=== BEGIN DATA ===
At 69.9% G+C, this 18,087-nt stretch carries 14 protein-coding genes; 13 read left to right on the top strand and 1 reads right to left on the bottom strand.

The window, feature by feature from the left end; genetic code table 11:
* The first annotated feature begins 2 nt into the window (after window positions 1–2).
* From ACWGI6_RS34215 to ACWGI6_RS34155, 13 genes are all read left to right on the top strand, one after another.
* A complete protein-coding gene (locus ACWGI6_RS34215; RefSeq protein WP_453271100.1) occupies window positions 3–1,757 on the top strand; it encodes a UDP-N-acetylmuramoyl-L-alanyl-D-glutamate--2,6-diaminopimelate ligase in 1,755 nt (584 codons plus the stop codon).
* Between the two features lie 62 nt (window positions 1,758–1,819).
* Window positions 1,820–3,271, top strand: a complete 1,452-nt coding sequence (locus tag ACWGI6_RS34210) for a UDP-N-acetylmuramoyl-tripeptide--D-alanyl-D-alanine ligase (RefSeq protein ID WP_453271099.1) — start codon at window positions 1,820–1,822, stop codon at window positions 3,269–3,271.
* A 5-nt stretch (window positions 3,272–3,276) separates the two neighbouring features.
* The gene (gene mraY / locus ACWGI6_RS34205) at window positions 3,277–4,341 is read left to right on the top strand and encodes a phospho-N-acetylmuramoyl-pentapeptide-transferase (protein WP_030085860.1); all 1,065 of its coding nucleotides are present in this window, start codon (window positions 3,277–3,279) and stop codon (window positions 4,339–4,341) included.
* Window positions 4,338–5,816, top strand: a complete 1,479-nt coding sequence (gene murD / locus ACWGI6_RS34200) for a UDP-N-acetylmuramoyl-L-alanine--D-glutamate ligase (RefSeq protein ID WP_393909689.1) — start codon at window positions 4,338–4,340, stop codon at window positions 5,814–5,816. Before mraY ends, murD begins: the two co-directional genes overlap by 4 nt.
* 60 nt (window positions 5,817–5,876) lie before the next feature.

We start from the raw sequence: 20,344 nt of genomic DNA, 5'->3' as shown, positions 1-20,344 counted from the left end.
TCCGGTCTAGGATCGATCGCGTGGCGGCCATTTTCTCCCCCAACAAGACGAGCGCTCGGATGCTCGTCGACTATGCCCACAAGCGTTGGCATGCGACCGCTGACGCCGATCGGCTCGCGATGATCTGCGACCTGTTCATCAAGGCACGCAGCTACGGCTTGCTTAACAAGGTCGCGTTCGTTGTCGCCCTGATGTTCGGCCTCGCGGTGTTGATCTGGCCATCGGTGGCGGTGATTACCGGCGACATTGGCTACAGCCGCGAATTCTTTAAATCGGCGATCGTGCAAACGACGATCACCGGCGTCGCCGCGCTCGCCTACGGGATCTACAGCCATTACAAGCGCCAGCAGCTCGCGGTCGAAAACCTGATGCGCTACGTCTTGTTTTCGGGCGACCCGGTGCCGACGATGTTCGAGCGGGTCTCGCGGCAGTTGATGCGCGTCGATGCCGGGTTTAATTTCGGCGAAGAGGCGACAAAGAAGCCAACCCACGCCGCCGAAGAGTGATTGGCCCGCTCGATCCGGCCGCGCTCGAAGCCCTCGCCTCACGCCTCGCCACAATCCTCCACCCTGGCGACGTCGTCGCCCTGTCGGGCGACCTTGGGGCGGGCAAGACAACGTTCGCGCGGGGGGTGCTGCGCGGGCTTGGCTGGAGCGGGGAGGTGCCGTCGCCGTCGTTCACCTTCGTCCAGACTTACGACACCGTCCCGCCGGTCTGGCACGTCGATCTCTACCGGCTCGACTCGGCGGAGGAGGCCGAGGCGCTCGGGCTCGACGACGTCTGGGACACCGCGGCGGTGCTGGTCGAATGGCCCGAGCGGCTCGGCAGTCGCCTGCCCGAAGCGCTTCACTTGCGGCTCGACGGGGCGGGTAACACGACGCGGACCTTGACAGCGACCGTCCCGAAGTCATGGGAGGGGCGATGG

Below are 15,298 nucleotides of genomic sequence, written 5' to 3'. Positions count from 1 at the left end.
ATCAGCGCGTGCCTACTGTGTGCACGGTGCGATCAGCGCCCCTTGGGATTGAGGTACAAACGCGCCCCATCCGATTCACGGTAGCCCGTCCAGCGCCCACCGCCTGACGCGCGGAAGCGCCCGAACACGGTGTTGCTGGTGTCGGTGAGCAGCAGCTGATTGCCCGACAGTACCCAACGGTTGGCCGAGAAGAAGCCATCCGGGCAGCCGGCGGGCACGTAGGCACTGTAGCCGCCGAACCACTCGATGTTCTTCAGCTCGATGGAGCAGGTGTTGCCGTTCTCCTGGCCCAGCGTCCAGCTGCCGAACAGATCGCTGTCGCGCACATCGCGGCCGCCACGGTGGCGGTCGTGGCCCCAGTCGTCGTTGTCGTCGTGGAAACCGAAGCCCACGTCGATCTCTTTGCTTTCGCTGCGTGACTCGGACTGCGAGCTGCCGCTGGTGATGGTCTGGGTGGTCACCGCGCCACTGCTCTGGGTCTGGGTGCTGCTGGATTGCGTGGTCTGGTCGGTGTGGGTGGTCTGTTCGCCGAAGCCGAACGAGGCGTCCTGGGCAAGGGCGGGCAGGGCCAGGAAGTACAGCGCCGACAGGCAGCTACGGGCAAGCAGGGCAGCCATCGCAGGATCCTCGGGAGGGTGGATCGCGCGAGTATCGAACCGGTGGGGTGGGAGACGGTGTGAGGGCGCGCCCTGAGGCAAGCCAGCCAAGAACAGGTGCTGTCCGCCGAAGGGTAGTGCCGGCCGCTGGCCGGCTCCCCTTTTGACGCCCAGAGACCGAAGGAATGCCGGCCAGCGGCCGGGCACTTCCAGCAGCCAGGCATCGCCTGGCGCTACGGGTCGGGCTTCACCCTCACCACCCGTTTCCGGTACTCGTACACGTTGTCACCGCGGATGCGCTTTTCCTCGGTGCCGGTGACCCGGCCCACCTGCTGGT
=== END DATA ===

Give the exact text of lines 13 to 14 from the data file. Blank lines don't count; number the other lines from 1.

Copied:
TCCGGTCTAGGATCGATCGCGTGGCGGCCATTTTCTCCCCCAACAAGACGAGCGCTCGGATGCTCGTCGACTATGCCCACAAGCGTTGGCATGCGACCGCTGACGCCGATCGGCTCGCGATGATCTGCGACCTGTTCATCAAGGCACGCAGCTACGGCTTGCTTAACAAGGTCGCGTTCGTTGTCGCCCTGATGTTCGGCCTCGCGGTGTTGATCTGGCCATCGGTGGCGGTGATTACCGGCGACATTGGCTACAGCCGCGAATTCTTTAAATCGGCGATCGTGCAAACGACGATCACCGGCGTCGCCGCGCTCGCCTACGGGATCTACAGCCATTACAAGCGCCAGCAGCTCGCGGTCGAAAACCTGATGCGCTACGTCTTGTTTTCGGGCGACCCGGTGCCGACGATGTTCGAGCGGGTCTCGCGGCAGTTGATGCGCGTCGATGCCGGGTTTAATTTCGGCGAAGAGGCGACAAAGAAGCCAACCCACGCCGCCGAAGAGTGATTGGCCCGCTCGATCCGGCCGCGCTCGAAGCCCTCGCCTCACGCCTCGCCACAATCCTCCACCCTGGCGACGTCGTCGCCCTGTCGGGCGACCTTGGGGCGGGCAAGACAACGTTCGCGCGGGGGGTGCTGCGCGGGCTTGGCTGGAGCGGGGAGGTGCCGTCGCCGTCGTTCACCTTCGTCCAGACTTACGACACCGTCCCGCCGGTCTGGCACGTCGATCTCTACCGGCTCGACTCGGCGGAGGAGGCCGAGGCGCTCGGGCTCGACGACGTCTGGGACACCGCGGCGGTGCTGGTCGAATGGCCCGAGCGGCTCGGCAGTCGCCTGCCCGAAGCGCTTCACTTGCGGCTCGACGGGGCGGGTAACACGACGCGGACCTTGACAGCGACCGTCCCGAAGTCATGGGAGGGGCGATGG

Below are 15,298 nucleotides of genomic sequence, written 5' to 3'. Positions count from 1 at the left end.